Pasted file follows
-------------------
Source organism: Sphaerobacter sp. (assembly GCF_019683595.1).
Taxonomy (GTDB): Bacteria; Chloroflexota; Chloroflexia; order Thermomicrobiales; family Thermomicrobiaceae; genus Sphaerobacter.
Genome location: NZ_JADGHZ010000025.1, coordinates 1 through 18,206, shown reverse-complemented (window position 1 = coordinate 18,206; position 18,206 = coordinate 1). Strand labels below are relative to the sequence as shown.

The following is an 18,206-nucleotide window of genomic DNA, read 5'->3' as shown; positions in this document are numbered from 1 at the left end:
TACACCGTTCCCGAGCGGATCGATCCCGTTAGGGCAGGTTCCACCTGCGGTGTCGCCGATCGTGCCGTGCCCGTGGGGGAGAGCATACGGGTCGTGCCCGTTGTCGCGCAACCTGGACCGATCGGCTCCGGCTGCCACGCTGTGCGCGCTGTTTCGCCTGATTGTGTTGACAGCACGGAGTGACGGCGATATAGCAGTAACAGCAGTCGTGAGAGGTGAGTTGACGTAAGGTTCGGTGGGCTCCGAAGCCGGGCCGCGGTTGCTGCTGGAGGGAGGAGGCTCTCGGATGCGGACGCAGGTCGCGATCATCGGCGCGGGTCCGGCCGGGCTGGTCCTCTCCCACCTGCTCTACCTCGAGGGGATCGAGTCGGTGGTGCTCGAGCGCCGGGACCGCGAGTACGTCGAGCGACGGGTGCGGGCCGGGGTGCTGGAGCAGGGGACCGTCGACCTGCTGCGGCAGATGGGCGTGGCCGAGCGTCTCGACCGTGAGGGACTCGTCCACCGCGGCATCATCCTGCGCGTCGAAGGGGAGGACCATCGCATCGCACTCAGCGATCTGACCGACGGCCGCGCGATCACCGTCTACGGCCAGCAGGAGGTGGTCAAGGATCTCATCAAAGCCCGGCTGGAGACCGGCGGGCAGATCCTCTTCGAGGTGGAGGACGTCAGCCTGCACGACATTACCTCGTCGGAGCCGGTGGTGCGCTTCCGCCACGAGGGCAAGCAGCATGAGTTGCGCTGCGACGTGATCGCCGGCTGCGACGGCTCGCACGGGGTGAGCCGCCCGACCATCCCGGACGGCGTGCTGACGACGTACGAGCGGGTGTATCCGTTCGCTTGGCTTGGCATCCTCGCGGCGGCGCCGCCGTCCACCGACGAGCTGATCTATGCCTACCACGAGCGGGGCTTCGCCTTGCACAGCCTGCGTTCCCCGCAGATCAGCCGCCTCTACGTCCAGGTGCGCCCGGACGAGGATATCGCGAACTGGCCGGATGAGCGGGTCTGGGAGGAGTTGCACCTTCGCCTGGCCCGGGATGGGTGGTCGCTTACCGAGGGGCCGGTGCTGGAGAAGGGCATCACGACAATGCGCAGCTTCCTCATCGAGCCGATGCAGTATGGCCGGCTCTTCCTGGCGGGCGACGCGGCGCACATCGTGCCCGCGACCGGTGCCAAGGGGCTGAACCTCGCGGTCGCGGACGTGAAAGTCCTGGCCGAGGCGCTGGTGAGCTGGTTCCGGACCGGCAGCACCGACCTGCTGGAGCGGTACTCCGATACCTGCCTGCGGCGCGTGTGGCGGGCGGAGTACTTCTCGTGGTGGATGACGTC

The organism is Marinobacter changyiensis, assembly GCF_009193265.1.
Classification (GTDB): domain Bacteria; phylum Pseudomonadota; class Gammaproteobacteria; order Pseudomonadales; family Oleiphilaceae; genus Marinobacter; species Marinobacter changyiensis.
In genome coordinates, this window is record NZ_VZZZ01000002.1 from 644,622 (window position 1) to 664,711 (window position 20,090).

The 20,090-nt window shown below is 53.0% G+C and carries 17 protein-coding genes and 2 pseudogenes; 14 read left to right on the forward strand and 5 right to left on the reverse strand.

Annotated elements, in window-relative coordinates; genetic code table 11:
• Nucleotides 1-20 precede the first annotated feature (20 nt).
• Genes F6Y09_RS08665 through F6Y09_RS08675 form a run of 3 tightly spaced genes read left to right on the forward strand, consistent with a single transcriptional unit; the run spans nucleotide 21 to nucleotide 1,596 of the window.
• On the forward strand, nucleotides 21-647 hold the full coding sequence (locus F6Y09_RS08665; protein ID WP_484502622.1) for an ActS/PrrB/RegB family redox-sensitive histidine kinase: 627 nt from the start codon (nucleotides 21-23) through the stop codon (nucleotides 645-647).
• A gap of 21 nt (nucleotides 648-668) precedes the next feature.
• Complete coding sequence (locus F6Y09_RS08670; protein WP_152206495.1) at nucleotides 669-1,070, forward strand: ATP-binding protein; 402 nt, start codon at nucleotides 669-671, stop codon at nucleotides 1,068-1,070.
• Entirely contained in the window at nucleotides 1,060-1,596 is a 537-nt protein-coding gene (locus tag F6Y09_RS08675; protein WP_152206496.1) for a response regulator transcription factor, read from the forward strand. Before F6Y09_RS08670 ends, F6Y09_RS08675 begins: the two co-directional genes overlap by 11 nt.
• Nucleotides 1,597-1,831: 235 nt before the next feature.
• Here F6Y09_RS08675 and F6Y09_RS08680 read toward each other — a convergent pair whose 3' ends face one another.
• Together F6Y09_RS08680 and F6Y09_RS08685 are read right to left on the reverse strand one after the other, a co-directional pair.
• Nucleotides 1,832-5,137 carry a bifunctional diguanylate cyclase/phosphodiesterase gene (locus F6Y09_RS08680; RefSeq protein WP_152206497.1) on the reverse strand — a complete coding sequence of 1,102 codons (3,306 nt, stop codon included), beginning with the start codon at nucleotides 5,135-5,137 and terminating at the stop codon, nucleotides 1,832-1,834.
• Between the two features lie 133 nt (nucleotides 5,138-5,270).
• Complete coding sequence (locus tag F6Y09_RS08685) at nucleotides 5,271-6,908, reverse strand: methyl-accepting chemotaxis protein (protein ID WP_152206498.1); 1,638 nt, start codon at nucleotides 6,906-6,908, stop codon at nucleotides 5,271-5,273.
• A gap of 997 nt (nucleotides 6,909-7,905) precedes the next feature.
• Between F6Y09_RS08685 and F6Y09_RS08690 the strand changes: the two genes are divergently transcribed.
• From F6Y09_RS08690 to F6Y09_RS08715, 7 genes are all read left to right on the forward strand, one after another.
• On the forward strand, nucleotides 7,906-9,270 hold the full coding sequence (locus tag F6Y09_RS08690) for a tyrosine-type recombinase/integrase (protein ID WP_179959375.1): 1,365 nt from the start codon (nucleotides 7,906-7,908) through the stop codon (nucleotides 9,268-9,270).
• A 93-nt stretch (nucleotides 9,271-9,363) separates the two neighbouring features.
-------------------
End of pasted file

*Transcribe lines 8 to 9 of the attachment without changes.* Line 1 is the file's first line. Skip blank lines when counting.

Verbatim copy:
In genome coordinates, this window is record NZ_VZZZ01000002.1 from 644,622 (window position 1) to 664,711 (window position 20,090).

The 20,090-nt window shown below is 53.0% G+C and carries 17 protein-coding genes and 2 pseudogenes; 14 read left to right on the forward strand and 5 right to left on the reverse strand.